The pandemic has changed many things about the way we live, play and work. Perhaps the most unexpected has been our shifting perspective on food: how to get it, how to prepare it and, for many, how best to dispose of what's left behind.
According to the FDA, food waste is the single largest category of material entering landfills.
The best way to avoid food waste is planning meals to reduce spoilage and unwanted leftovers. But even the most conscientious of kitchens will have inedible waste.
What to do with all those eggshells, banana peels and apple cores? Many know that composting them is better than putting them in the trash, but most do not have the time, space or desire to tend a pile of decaying food.
Several years ago, a team of sustainability advocates attempted to create a local composting option. When scaling up proved impossible, they turned to Atlas Organics, the South Carolina company responsible for Compost House.
Compost House turns food waste into rich compost. Members pay a monthly processing fee and receive finished compost in return. The nutrient-rich organic matter is diverted from the landfills, and members can enhance their yard or garden. It is an ultimate win-win.
With its focus on sustainability and the outdoors, Chattanooga was the perfect site for Compost House to launch a satellite version of its successful flagship venture. The Chattanooga site launched in August 2017 with a focus on residential service and a plan to expand to commercial and municipal options.
Restaurant closings have demanded everyone cook more at home — which has meant more interest in residential composting. Since March, Compost House Chattanooga has added 48 new customers and returned 4,370 gallons of finished compost to members. This increase in requested compost is likely the result of another pandemic-related shift: more home gardens.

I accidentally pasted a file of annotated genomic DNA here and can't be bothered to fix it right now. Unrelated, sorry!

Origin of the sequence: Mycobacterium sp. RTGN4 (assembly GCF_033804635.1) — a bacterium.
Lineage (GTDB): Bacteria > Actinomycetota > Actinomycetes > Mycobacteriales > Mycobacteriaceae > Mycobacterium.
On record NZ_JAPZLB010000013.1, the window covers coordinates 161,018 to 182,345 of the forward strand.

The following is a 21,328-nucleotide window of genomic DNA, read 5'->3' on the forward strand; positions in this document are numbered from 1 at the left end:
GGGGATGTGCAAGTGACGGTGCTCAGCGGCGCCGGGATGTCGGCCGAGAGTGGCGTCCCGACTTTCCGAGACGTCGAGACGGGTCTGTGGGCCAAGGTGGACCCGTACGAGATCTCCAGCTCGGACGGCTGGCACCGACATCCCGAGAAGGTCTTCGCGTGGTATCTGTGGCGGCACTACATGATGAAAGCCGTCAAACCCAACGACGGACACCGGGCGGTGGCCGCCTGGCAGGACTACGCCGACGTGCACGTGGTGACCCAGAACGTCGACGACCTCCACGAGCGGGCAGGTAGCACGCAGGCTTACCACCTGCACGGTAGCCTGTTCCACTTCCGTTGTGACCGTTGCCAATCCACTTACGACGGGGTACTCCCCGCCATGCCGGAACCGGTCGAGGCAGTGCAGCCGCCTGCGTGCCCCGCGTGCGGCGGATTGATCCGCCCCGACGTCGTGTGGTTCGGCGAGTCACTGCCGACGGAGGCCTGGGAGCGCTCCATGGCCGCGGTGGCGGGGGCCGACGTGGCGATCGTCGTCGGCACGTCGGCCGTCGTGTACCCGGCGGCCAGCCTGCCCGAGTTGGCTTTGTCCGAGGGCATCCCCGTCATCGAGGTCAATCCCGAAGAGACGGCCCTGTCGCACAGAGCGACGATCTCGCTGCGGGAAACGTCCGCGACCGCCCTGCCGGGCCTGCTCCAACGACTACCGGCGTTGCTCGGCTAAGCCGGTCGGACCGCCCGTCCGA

"This year has been full of surprises, yet interestingly enough, the pandemic has been a way to move our mission forward," says Melonie Lusk, executive director of Crabtree Farms, Compost House's local partner. "People are as interested as ever, or perhaps more so, in trying their hand at growing some of their own food. The pandemic has increased their interest in knowing where their food comes from."
Mary Grace Rogers is one of those new members, joining in April after years of maintaining a passive compost pile, which could not support items such as cooked meats, bones or citrus peels. Knowing that her family needed a more sophisticated system to break down those items, they turned to Compost House. She acknowledges that it requires a few extra steps, but insists, "We're creating the possibility of something more convenient, more integrated into our kitchens, into our homes. By saying yes to this now, it can contribute to a groundswell of change that might one day make it as easy and obvious as the trash can has been for all these years."
HOW IT WORKS
Compost House Chattanooga is made possible through its partnership with Crabtree Farms. Crabtree provides the land and equipment to process compost locally; in exchange, they receive all the compost needed for their extensive farm operations.
"As education around local food sourcing, sustainability and overall kindness to our environment are key foundational pieces of what Crabtree Farms stands for, it makes perfect sense for Compost House to lease a piece of our acreage to create usable compost," Lusk says.
Compost House offers two residential service options: doorstep and drop-off.
Doorstep customers receive two 5-gallon buckets to fill with household compostables and can choose between weekly ($30/month) or biweekly ($20/month) service. On pickup day, customers leave their filled buckets on a porch or driveway, and Compost House replaces them with empty, sanitized buckets.
Those choosing drop-off service receive one 5-gallon bucket which they can fill and return on their own schedule. Drop-off members have to empty their own bucket, but they enjoy the benefit of a more flexible schedule and lower costs ($15/month).
All members are eligible to receive 10 gallons of commercial-grade compost each month.
'It felt like starting over': Chattanooga restaurateurs share their survival stories amid a global pandemic